Grips work on a film or TV set to prepare the non-electrical equipment that helps move or carry the cameras, including cranes, tripods, vehicle rigs, and dollies.Job Category:
What you will do:
As a grip, you’ll work on a film or TV set to prepare all the non-electrical equipment that helps move or carry the cameras. This could include cranes, tripods, vehicle rigs, and dollies (the wheeled device which carries the camera and its operator).
Your day-to-day duties could include:
- Arriving early on-set to prepare equipment, and packing it up after the cameras have finished rolling
- Meeting with the Director of Photography to plan the direction of cameras and lighting for each scene
- Hiring equipment and processing invoices
- Recruiting the staff needed to support you in setting up and moving equipment
- Meeting with hire companies, Event managers or the police to plan for any filming that might take place in public spaces
- Making sure equipment is safe throughout set-up and filming, to keep performers, crew and members of the public safe from injury
To become a Grip in the film and television industry, you generally don’t need specific GCSE (General Certificate of Secondary Education) subjects. However, there are some subjects that can be helpful and relevant to this career path. Grips are responsible for setting up and maintaining camera equipment and support systems, so subjects that can provide a foundation in technical skills, problem-solving, and teamwork are valuable. Here are some relevant subjects and skills:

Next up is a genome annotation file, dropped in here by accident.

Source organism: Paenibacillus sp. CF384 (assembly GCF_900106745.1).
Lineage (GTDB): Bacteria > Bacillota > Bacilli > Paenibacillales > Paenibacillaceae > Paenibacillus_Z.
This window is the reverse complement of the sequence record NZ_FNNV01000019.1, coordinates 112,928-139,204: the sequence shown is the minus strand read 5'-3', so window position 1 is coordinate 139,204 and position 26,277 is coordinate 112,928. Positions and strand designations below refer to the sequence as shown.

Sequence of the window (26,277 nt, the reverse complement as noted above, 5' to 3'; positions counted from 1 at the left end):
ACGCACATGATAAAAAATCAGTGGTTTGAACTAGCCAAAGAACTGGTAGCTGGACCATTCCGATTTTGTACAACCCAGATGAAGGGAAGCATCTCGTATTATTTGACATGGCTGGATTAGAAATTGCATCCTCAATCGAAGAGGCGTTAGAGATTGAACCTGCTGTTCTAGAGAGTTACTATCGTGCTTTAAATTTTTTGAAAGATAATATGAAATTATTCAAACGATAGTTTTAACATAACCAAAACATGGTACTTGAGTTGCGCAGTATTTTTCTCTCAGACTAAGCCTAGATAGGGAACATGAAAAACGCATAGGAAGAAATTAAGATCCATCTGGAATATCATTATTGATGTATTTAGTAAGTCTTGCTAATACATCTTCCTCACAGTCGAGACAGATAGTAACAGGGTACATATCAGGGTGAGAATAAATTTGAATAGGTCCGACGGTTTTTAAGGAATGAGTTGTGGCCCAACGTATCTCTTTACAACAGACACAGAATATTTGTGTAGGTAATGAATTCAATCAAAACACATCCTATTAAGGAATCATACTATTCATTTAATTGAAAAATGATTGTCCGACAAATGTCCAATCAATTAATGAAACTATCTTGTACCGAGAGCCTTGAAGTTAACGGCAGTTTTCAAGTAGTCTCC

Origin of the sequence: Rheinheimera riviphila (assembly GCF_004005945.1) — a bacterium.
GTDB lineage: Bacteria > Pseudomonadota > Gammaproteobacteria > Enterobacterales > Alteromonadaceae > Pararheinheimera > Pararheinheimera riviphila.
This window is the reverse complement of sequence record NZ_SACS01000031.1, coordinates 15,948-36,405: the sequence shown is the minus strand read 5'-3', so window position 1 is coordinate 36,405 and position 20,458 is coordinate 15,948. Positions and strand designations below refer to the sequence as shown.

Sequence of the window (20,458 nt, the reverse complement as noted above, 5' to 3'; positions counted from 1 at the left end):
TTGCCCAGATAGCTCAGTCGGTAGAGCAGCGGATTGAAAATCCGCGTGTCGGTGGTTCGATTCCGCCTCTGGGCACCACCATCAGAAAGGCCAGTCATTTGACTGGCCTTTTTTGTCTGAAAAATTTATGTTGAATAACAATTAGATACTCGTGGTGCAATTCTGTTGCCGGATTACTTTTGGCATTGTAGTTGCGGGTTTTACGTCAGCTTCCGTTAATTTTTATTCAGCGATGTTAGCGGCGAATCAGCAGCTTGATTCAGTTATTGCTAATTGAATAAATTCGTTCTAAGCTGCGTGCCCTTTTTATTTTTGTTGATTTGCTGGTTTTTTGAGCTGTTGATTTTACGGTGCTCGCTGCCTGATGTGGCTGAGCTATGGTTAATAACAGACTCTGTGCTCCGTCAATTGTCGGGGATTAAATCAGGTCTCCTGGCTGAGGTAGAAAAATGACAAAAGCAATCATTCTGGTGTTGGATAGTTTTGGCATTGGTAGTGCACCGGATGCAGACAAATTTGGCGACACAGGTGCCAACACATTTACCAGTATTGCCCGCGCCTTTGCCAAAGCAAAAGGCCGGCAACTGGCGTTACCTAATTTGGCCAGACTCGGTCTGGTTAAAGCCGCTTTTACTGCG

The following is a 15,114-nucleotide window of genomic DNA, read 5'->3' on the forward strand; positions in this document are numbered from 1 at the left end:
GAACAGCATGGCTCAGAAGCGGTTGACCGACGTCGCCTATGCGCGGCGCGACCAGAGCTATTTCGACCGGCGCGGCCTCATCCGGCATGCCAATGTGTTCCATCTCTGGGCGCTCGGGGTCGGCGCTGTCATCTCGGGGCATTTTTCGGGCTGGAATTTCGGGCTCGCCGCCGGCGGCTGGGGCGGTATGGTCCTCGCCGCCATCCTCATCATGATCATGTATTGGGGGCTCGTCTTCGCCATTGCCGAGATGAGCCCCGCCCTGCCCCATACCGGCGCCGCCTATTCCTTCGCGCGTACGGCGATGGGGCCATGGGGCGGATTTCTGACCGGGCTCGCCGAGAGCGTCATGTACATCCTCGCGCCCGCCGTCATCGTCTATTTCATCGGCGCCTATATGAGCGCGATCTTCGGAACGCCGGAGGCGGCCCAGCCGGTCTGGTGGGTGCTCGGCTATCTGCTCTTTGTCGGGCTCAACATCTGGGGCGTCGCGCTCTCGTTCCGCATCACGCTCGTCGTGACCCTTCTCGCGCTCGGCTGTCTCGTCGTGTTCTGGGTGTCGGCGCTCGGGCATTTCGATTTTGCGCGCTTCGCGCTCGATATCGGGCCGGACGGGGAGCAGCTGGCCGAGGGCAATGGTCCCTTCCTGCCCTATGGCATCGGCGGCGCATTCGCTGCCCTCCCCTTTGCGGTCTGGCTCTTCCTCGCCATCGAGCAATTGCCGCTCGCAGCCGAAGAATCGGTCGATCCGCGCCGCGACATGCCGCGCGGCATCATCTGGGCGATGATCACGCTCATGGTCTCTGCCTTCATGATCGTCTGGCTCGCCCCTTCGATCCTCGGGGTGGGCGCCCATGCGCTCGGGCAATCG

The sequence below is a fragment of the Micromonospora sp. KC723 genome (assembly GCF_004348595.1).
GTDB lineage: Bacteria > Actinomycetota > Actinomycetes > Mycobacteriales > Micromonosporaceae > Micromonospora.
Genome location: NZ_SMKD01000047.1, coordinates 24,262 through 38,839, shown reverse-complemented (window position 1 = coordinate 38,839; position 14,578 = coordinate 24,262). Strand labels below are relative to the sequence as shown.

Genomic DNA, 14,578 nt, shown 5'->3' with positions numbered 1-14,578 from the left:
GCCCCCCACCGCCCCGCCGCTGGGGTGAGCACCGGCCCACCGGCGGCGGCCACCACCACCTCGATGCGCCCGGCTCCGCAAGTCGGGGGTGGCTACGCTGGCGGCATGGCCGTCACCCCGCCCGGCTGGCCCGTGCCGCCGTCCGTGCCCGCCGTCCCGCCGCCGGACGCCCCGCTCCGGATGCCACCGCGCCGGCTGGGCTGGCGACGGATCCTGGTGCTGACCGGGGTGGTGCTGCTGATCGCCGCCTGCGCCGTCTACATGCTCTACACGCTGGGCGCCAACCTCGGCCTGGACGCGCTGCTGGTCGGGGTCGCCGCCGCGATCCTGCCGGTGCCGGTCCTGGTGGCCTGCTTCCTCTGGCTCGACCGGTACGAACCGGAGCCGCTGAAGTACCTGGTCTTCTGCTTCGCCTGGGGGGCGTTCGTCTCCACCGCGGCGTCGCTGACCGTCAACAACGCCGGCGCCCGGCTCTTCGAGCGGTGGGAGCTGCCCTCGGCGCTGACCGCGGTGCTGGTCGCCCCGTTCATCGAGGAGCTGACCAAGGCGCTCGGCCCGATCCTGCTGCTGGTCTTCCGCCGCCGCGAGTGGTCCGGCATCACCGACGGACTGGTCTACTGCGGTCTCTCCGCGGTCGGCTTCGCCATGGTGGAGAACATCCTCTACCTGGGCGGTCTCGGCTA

- Mathematics: A strong foundation in math can be beneficial, as you may need to make calculations related to camera angles, lighting, and equipment placement.
- Physics: Understanding the principles of physics, such as mechanics and optics, can be useful for grasping the technical aspects of camera equipment and its operation.
- Design and Technology: This subject can help you develop problem-solving skills and familiarity with tools and equipment, which are essential for grips who often build and modify camera rigs.
- Media Studies: While not a requirement, taking media studies can provide you with a better understanding of the film and television industry, including camera techniques and equipment.
Art or Photography: Courses in art or photography can help you develop an eye for composition and framing, which are important skills for a Grip.
- ICT (Information and Communication Technology): Proficiency in using computers and software tools can be valuable for managing and organizing digital files related to camera equipment and shots.
- English or Communication: Effective communication and teamwork are vital in the film industry, so courses that improve your communication and interpersonal skills can be helpful.
In the UK, there is a specific route required to become a Grip.
You should start off as a trainee. To apply, you’ll need to show that you know what a Grip does, so it’s a good idea to chat to a working Grip first if you can.
You’ll usually spend three years as a trainee before becoming an Uncertified Grip.
Working Hours and Environment:
Grips are usually some of the first people on set, and the last to leave. You could be setting up equipment in the hours before filming starts and taking it down after evening shoots, so your working patterns will be varied.
You’ll usually work freelance, which means you’ll work on a range of projects and probably manage any admin from home, rather than having a fixed office space. You’ll also have some very busy work periods and other times when you won’t be working.
Career Path & Progression:
Grips can work in events and concert broadcasts, as well as scripted or unscripted TV and film, so look for a range of opportunities to build your skills.
With enough experience, you could become a Best Boy Grip (not a gendered role), and be the second Grip in charge on set. Eventually, you could progress to Key Grip, the head of the Grip team on a large production.